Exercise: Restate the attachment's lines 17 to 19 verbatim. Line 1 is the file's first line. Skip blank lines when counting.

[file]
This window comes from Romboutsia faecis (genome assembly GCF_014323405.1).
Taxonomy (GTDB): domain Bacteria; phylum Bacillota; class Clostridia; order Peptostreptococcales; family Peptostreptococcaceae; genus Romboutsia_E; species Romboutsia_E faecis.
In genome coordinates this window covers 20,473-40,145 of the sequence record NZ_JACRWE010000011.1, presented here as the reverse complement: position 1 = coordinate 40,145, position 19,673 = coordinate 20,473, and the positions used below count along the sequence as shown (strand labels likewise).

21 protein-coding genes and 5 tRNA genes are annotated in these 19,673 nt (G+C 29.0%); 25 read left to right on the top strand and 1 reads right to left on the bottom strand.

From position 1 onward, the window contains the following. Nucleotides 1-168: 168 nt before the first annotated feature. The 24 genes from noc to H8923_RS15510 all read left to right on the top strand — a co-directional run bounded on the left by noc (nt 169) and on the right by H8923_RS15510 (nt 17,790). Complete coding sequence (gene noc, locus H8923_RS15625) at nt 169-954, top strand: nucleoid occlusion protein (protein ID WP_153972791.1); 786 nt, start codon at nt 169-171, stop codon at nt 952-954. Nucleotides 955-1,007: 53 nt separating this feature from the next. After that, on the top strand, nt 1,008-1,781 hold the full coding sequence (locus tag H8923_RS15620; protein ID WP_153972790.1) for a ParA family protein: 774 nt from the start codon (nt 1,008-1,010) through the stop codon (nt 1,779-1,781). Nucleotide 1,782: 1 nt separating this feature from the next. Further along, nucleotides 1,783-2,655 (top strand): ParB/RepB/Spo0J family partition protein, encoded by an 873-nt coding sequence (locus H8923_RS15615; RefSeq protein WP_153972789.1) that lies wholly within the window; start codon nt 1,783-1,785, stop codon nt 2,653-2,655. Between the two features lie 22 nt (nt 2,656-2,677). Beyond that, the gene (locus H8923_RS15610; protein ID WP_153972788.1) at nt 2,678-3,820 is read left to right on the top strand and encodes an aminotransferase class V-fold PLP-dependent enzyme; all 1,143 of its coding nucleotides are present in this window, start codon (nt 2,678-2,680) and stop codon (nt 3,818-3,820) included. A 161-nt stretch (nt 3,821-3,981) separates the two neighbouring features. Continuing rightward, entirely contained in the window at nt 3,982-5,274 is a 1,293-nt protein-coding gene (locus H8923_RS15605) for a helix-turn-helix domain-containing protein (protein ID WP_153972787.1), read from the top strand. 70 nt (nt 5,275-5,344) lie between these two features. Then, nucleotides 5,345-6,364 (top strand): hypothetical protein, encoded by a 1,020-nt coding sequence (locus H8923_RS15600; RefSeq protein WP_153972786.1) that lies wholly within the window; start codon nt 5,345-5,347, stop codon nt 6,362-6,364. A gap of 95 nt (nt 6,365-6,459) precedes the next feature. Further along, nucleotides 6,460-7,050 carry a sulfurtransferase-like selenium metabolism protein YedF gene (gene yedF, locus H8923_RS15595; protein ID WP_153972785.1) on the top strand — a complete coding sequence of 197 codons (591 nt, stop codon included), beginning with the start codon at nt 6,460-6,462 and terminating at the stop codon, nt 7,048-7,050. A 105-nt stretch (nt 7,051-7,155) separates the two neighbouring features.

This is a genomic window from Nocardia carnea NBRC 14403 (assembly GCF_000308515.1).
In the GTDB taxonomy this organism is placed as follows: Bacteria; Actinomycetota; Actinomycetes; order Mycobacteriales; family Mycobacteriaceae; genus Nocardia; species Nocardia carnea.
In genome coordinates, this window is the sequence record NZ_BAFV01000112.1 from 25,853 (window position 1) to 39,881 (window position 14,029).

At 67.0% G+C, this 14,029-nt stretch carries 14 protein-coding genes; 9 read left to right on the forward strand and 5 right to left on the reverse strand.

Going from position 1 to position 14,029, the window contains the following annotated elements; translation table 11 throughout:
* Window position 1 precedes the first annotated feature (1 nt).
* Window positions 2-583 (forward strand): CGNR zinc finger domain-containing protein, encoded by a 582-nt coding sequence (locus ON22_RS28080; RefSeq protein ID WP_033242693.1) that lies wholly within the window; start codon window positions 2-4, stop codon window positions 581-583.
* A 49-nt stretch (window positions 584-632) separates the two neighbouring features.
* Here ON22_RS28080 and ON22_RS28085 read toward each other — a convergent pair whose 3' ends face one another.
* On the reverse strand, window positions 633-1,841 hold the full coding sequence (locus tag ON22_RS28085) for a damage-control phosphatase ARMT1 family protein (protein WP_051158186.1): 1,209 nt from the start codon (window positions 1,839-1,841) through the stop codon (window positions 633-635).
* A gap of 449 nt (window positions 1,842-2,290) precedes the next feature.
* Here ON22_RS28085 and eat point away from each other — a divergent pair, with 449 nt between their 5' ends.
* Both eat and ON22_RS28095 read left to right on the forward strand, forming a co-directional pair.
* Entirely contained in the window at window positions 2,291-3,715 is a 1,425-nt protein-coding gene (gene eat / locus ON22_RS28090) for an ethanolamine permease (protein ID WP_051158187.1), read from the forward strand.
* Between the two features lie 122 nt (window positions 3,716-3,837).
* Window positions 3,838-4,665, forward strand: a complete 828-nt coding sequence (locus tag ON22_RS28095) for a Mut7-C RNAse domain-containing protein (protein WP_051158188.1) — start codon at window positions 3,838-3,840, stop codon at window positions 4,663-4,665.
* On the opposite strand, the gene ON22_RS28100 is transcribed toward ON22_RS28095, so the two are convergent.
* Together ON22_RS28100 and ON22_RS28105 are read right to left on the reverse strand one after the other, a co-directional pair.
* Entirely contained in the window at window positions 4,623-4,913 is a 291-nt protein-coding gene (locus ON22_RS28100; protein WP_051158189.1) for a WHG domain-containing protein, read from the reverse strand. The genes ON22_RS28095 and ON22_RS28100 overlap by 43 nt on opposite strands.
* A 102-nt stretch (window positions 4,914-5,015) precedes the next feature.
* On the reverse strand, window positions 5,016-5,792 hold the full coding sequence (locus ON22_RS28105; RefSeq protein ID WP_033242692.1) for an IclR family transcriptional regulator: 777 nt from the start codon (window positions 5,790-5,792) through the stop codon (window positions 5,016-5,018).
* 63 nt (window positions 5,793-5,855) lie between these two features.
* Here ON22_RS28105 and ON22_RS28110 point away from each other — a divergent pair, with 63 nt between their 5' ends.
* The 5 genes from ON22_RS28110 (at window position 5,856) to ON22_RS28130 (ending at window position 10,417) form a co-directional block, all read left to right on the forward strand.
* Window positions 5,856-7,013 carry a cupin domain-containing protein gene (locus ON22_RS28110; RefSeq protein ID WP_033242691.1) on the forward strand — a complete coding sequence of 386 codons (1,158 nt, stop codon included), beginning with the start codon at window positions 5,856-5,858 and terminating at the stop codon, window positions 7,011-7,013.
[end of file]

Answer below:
* Here ON22_RS28085 and eat point away from each other — a divergent pair, with 449 nt between their 5' ends.
* Both eat and ON22_RS28095 read left to right on the forward strand, forming a co-directional pair.
* Entirely contained in the window at window positions 2,291-3,715 is a 1,425-nt protein-coding gene (gene eat / locus ON22_RS28090) for an ethanolamine permease (protein ID WP_051158187.1), read from the forward strand.